## Info

3D dP

Hence, if an equilibrium solution (P,Q) exists (as we must assume in order to make it meaningful to talk about comparative statics), the implicit-function theorem tells us that we can write the implicit functions

even though we cannot solve for P and Q explicitly. These functions are known to have continuous derivatives. Moreover, (8.33) will have the status of a pair of identities in some neighborhood of the equilibrium state, so that we may also write

From these, (dP/dY0) and (dQ/dY0) can be found simultaneously.

These two derivatives have as their ingredients the differentials dP, dQ, and dY0. To bring these differential expressions into the picture, we differentiate each identity in (8.36) in turn. The result, upon rearrangement, is a linear system in dP and d&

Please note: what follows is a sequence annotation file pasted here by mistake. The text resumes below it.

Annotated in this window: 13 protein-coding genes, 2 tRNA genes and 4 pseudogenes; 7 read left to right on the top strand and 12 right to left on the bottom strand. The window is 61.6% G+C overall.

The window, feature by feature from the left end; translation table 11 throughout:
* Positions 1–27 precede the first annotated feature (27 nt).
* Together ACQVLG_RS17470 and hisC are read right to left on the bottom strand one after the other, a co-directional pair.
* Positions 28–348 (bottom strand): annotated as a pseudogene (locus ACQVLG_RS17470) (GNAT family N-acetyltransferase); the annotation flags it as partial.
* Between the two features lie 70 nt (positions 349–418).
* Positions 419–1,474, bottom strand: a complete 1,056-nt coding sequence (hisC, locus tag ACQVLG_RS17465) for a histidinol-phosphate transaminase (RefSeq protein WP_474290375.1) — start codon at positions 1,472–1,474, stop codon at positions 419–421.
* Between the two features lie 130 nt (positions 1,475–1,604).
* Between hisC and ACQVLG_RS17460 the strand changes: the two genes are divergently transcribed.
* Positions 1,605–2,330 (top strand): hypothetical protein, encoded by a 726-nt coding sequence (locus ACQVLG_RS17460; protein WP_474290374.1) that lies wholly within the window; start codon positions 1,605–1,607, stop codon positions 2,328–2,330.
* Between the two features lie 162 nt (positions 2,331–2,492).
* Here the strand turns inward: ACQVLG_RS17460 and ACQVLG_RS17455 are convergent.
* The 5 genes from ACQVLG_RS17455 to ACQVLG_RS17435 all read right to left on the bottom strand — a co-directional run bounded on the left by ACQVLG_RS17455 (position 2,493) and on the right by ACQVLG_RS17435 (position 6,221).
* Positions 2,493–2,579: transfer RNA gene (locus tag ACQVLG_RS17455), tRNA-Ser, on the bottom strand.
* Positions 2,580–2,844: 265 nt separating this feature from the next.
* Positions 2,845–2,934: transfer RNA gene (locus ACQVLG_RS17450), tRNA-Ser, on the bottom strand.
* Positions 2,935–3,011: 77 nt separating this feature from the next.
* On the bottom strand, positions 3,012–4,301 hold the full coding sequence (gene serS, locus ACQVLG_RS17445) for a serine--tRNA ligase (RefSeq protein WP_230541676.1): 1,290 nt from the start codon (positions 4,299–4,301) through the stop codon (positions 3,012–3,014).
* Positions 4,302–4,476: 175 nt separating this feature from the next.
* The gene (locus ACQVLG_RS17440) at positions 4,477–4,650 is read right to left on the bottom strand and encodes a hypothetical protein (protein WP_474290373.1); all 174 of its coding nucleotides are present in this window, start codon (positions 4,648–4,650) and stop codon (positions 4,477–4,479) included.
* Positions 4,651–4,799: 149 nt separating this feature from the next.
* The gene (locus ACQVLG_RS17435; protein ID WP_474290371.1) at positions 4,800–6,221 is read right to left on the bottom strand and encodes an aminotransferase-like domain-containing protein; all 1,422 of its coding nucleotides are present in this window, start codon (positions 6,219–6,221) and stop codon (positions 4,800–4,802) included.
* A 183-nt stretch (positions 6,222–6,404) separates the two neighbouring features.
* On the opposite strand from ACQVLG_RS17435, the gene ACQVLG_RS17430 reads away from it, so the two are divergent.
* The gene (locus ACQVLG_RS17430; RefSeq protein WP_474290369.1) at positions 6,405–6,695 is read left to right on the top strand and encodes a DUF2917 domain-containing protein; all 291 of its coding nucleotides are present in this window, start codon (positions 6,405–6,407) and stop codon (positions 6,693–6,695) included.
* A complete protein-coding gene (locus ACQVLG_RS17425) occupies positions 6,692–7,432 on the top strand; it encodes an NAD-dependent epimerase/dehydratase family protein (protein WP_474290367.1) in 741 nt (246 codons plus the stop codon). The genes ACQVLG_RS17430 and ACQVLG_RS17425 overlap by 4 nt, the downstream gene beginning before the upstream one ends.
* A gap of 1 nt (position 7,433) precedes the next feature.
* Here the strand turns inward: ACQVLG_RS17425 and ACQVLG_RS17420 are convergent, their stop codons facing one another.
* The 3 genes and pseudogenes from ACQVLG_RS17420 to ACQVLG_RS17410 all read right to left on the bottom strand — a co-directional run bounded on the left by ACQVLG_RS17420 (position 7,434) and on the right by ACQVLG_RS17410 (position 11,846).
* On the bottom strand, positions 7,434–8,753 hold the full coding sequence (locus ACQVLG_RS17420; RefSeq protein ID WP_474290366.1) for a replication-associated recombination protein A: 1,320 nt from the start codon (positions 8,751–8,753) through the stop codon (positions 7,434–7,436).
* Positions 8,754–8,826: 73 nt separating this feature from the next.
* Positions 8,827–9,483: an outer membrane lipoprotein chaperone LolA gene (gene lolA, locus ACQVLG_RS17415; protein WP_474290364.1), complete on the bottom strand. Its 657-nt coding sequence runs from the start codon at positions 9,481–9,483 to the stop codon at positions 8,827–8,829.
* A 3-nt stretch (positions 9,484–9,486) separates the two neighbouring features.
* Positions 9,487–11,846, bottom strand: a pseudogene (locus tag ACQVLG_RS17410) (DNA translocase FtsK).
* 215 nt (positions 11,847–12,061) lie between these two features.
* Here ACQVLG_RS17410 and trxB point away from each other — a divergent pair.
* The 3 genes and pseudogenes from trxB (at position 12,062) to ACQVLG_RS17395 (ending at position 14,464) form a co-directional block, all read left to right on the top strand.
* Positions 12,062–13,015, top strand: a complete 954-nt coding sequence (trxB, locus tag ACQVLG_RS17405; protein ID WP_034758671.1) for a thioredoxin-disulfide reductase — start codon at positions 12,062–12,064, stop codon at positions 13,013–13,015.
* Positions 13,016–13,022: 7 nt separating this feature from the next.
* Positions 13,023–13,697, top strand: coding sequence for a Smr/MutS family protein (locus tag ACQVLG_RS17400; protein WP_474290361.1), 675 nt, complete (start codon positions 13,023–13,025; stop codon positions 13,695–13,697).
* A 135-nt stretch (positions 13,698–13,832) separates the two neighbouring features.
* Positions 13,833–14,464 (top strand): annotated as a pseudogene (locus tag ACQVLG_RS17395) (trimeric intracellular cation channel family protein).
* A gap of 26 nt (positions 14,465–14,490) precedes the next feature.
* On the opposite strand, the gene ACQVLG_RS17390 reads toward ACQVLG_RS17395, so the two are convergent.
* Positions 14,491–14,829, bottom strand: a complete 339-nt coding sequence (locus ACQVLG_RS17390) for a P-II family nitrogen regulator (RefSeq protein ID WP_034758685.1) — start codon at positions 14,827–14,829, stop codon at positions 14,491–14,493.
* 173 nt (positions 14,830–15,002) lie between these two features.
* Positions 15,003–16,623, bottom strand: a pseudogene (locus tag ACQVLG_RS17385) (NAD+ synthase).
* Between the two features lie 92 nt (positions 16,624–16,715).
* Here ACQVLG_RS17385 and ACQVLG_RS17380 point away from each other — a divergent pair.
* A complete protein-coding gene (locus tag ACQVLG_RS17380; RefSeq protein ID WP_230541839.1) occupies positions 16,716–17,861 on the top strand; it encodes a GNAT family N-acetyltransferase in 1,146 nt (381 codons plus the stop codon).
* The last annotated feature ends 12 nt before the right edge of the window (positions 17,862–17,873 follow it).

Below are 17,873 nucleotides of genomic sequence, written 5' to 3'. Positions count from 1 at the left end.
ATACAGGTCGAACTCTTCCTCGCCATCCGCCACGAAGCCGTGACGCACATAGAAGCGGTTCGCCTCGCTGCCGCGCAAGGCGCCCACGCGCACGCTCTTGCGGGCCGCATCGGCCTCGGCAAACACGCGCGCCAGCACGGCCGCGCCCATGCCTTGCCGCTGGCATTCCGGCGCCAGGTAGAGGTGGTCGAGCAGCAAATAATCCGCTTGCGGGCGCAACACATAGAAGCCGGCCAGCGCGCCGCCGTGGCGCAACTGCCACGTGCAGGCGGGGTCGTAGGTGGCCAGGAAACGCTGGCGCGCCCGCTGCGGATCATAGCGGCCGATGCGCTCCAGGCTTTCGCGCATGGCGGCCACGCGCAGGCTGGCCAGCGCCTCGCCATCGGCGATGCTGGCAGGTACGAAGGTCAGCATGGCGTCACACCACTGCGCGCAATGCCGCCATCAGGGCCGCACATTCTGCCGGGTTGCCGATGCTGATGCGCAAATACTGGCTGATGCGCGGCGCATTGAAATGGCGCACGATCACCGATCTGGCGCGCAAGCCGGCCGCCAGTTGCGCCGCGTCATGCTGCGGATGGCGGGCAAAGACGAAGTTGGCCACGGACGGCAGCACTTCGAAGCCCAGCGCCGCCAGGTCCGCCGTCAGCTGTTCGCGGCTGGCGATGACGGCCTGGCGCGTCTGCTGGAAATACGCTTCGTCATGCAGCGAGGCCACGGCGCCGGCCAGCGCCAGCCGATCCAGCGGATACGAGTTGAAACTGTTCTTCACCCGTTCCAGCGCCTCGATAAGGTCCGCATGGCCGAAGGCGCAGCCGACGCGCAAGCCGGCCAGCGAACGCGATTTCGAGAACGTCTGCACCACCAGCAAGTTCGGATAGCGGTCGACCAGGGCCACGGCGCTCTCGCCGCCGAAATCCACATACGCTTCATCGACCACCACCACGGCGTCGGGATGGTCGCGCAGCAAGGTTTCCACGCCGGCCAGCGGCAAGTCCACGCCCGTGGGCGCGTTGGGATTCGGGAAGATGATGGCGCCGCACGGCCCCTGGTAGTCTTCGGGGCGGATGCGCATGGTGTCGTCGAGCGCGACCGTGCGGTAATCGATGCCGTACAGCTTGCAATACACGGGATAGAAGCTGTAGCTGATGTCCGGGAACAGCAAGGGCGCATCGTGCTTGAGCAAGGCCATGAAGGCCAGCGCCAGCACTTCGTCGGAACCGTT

This system is linear because dP and dQ (the variables) both appear in the first degree, and the coefficient derivatives (all to be evaluated at the initial equilibrium) and dY0 (an arbitrary, nonzero change in the exogenous variable) all represent specific constants. Upon dividing through by dY0 and interpreting the quotient of two differentials as a derivative, we have the matrix equation*

dQ_ dY0

### 3D dYn

* Without going through the steps of total differentiation and division by dY0, the same matrix equation can be obtained from an adaptation of the implicit-function rule (8.23').

By Cramer's rule, and using (8.34), we then find the solution to be

dP dYn dQ dYn

3D 3Yn

3D 3P dS dP

0 0